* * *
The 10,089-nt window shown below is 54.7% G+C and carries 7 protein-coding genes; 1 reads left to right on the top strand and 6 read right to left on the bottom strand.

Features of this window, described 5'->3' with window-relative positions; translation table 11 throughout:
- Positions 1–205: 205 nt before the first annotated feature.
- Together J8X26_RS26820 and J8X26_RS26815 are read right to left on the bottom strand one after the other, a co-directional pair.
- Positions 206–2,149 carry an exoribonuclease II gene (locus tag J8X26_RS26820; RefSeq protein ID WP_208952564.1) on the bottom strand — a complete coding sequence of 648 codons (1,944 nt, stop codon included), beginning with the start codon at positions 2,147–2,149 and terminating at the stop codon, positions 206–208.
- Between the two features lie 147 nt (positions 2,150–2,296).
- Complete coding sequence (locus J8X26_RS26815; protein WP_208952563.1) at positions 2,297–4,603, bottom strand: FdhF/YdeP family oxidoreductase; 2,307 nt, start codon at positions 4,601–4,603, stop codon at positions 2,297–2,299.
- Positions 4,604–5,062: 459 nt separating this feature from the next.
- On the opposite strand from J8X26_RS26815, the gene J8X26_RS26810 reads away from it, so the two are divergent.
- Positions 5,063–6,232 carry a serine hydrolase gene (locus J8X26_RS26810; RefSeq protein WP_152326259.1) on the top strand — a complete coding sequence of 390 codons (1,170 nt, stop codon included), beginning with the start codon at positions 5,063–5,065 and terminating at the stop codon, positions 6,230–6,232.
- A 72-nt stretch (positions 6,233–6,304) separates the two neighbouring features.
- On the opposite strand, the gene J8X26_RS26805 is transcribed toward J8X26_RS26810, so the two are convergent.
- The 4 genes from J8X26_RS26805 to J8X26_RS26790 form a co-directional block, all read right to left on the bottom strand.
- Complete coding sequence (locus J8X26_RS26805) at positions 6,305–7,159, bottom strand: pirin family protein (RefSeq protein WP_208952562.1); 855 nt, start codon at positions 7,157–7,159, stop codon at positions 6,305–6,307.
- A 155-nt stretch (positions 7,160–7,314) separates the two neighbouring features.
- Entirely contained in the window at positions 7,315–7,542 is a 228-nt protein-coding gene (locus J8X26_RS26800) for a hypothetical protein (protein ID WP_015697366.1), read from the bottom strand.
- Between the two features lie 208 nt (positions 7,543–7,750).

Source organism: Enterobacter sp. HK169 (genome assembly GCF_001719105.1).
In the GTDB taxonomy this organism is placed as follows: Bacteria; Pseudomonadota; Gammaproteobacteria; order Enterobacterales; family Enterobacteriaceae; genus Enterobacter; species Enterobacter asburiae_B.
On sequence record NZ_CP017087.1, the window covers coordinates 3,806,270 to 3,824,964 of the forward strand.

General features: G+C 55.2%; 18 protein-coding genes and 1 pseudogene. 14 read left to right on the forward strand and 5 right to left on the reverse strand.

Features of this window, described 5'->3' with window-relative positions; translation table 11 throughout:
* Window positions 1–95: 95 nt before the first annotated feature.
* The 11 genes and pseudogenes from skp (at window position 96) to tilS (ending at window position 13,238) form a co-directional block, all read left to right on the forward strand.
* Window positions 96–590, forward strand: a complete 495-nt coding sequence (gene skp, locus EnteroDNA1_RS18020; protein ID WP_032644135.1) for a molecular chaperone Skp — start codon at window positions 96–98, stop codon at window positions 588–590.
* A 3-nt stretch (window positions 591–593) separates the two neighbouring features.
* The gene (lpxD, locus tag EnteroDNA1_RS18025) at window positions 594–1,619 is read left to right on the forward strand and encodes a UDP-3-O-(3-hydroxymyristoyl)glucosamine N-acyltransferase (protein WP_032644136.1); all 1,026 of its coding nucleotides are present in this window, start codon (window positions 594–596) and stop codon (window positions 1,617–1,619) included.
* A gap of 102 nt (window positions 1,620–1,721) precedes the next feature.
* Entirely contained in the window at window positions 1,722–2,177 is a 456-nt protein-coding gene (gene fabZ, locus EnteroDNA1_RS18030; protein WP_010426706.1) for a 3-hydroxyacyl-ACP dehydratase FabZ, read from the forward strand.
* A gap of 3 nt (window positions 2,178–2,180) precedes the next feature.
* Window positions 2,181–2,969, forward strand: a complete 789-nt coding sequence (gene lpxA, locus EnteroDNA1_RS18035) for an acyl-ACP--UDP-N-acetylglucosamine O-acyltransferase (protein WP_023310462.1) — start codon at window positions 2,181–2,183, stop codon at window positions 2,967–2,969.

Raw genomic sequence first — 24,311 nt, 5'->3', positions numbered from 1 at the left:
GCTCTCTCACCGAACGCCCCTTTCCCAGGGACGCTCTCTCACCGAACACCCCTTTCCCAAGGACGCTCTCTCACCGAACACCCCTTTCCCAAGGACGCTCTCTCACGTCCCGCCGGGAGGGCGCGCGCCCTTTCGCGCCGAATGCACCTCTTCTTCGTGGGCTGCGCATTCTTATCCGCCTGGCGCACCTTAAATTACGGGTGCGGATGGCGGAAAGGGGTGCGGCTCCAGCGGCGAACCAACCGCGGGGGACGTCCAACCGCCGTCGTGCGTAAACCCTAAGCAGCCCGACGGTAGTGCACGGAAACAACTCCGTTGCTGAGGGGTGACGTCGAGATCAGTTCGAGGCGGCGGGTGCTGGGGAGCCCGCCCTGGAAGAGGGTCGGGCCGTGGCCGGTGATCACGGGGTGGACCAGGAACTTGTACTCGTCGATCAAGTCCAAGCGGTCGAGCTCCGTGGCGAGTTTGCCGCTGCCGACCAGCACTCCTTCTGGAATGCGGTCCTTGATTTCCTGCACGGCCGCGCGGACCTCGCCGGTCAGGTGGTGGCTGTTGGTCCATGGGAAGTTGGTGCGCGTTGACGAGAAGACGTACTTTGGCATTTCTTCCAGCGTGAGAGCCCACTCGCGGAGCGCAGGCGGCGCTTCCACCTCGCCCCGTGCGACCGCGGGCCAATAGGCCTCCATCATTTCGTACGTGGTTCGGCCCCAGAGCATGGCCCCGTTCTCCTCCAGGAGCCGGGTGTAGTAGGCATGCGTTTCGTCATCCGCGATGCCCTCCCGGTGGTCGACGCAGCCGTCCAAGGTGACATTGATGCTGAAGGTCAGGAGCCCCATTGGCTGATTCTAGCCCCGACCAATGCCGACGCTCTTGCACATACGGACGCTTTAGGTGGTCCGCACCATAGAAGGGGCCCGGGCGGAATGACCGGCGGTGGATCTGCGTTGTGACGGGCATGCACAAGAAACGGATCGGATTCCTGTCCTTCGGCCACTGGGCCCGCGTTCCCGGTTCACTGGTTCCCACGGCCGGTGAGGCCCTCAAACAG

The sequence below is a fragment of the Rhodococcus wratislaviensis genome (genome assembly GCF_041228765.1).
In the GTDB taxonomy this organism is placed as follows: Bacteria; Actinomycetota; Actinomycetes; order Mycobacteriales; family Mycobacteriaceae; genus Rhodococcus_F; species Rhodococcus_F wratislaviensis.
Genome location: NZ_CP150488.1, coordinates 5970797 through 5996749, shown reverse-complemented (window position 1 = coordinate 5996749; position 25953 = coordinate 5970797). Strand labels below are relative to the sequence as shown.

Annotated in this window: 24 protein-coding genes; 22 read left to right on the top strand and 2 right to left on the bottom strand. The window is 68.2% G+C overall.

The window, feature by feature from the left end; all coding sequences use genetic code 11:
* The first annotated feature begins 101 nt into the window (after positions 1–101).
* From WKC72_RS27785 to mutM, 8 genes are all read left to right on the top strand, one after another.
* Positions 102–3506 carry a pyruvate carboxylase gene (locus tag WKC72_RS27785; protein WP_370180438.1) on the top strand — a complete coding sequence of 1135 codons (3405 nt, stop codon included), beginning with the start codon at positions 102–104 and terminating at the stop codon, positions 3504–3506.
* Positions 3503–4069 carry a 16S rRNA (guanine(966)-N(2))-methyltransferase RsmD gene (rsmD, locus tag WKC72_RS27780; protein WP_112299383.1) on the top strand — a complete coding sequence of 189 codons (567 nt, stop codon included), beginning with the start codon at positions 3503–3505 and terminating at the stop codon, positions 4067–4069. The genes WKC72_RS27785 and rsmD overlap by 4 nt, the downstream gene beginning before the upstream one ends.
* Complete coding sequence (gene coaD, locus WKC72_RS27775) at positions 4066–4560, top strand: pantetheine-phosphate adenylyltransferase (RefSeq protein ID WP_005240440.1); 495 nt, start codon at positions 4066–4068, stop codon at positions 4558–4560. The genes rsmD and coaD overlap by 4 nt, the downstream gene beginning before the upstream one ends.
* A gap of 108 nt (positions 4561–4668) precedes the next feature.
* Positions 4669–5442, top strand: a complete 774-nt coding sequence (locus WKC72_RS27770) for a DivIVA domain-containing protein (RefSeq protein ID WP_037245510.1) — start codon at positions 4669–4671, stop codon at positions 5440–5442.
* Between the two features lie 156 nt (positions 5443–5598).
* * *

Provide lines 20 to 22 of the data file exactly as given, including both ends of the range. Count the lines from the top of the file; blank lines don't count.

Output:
On sequence record NZ_CP017087.1, the window covers coordinates 3,806,270 to 3,824,964 of the forward strand.

General features: G+C 55.2%; 18 protein-coding genes and 1 pseudogene. 14 read left to right on the forward strand and 5 right to left on the reverse strand.

Features of this window, described 5'->3' with window-relative positions; translation table 11 throughout: